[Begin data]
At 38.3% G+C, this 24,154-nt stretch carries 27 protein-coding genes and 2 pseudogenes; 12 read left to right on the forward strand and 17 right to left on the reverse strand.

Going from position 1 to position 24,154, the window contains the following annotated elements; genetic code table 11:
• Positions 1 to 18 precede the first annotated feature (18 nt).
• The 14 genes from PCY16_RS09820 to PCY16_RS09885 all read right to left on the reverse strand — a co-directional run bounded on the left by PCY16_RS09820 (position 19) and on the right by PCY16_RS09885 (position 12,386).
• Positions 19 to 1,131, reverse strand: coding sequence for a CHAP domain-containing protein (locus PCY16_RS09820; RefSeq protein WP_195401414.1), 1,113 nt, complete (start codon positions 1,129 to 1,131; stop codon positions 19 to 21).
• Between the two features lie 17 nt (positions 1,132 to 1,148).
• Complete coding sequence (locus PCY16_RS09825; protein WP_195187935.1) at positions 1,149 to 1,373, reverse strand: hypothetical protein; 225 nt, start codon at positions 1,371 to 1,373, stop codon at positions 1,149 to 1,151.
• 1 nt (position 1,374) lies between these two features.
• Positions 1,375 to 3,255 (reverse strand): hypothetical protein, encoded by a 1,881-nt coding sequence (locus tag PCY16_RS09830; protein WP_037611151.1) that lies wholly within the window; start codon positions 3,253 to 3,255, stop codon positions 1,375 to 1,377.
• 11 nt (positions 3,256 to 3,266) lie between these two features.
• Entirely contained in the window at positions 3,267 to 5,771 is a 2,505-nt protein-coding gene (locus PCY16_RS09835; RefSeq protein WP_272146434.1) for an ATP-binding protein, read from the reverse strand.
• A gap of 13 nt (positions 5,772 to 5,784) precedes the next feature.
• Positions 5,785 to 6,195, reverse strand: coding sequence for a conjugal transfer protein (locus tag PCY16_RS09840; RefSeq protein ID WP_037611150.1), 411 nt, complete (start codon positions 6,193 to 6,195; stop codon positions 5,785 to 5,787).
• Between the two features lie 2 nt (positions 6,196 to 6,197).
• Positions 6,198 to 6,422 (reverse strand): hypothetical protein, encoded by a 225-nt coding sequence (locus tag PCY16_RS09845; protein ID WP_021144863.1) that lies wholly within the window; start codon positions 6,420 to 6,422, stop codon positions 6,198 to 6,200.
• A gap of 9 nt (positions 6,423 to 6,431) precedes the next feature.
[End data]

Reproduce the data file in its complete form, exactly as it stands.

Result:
At 38.3% G+C, this 24,154-nt stretch carries 27 protein-coding genes and 2 pseudogenes; 12 read left to right on the forward strand and 17 right to left on the reverse strand.

Going from position 1 to position 24,154, the window contains the following annotated elements; genetic code table 11:
• Positions 1 to 18 precede the first annotated feature (18 nt).
• The 14 genes from PCY16_RS09820 to PCY16_RS09885 all read right to left on the reverse strand — a co-directional run bounded on the left by PCY16_RS09820 (position 19) and on the right by PCY16_RS09885 (position 12,386).
• Positions 19 to 1,131, reverse strand: coding sequence for a CHAP domain-containing protein (locus PCY16_RS09820; RefSeq protein WP_195401414.1), 1,113 nt, complete (start codon positions 1,129 to 1,131; stop codon positions 19 to 21).
• Between the two features lie 17 nt (positions 1,132 to 1,148).
• Complete coding sequence (locus PCY16_RS09825; protein WP_195187935.1) at positions 1,149 to 1,373, reverse strand: hypothetical protein; 225 nt, start codon at positions 1,371 to 1,373, stop codon at positions 1,149 to 1,151.
• 1 nt (position 1,374) lies between these two features.
• Positions 1,375 to 3,255 (reverse strand): hypothetical protein, encoded by a 1,881-nt coding sequence (locus tag PCY16_RS09830; protein WP_037611151.1) that lies wholly within the window; start codon positions 3,253 to 3,255, stop codon positions 1,375 to 1,377.
• 11 nt (positions 3,256 to 3,266) lie between these two features.
• Entirely contained in the window at positions 3,267 to 5,771 is a 2,505-nt protein-coding gene (locus PCY16_RS09835; RefSeq protein WP_272146434.1) for an ATP-binding protein, read from the reverse strand.
• A gap of 13 nt (positions 5,772 to 5,784) precedes the next feature.
• Positions 5,785 to 6,195, reverse strand: coding sequence for a conjugal transfer protein (locus tag PCY16_RS09840; RefSeq protein ID WP_037611150.1), 411 nt, complete (start codon positions 6,193 to 6,195; stop codon positions 5,785 to 5,787).
• Between the two features lie 2 nt (positions 6,196 to 6,197).
• Positions 6,198 to 6,422 (reverse strand): hypothetical protein, encoded by a 225-nt coding sequence (locus tag PCY16_RS09845; protein ID WP_021144863.1) that lies wholly within the window; start codon positions 6,420 to 6,422, stop codon positions 6,198 to 6,200.
• A gap of 9 nt (positions 6,423 to 6,431) precedes the next feature.